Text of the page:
I spent many hours driving around swine regions of rural Canada this past spring, summer, and autumn of 2012, conducting research. All the hours on the road allowed me to do quite a bit of sightseeing along the way. Besides feeling fortunate to live on such a great continent, I had ample opportunity to ponder ideas for my editorial as I passed the many beautiful sights and acres (and acres) of corn, canola, wheat, and soybeans (repeat). In addition to my sightseeing, I have also done some “cite-seeing” over the past 8 months. I couldn’t stop thinking about the many different styles of citation and referencing I have encountered, and so I have chosen to discuss some issues surrounding scientific citation. During my short time as Executive Editor, I have already faced some instances of inappropriate citation and, unfortunately, plagiarism. I was hoping to save the discussion of such a topic for future editorials, but my recent “cite-seeing” is a fresh and relevant subject for me.
All authors, readers, and peer-reviewers can benefit from a refresher on some important topics surrounding citations. I am writing this with the intention of giving both new and seasoned authors some points to consider surrounding proper citation, in order to help them avoid some of the pitfalls. This is not meant to be an exhaustive list of rules or issues surrounding citations, but rather a friendly discussion on some common topics. I encourage all authors of peer-reviewed manuscripts to review their institutions’ policies on research and publishing ethics.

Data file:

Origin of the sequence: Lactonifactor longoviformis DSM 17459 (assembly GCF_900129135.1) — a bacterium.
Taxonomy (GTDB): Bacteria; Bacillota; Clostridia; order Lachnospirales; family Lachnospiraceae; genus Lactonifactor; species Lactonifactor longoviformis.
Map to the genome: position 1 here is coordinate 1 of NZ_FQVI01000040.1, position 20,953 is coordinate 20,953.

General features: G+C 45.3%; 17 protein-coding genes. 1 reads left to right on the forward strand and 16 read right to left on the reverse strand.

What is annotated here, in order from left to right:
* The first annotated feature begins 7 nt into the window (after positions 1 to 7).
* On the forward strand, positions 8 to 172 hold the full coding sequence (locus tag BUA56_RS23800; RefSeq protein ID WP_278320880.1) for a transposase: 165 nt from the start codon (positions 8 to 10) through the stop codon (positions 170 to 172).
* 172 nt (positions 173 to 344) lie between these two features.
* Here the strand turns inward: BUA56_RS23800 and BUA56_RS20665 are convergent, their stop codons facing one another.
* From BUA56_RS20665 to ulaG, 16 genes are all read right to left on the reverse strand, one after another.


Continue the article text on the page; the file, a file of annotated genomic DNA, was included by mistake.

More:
Citations are crucial in published manuscripts, as authors must provide proper acknowledgment of the work of others. It is the ethical responsibility of the author to cite the publications used to support the research that he or she reports. It is also important to remember that while the editorial team will check references, it is the author who is ultimately accountable for the correctness of the citation and the reference list.
It is the authors’ duty to ensure that any citations used are reliable and reproducible. What I mean by this is that if a reader desired, he or she could find and read the reference in the same published form that the author accessed and cited. The following are three examples of references where reliability can sometimes be compromised.
Wikipedia is an easy and quick resource and I admit that I use Wikipedia on an occasional basis. However, for peer-reviewed scientific manuscripts, Wikipedia should not be cited. The reason for this is simply that references need to be reliable and available in the same form to the reader. If there is any chance the reference may change in its published form, then it shouldn’t be used. Wikipedia entries are open access and we have probably all seen funny Wikipedia entries that are obviously inaccurate.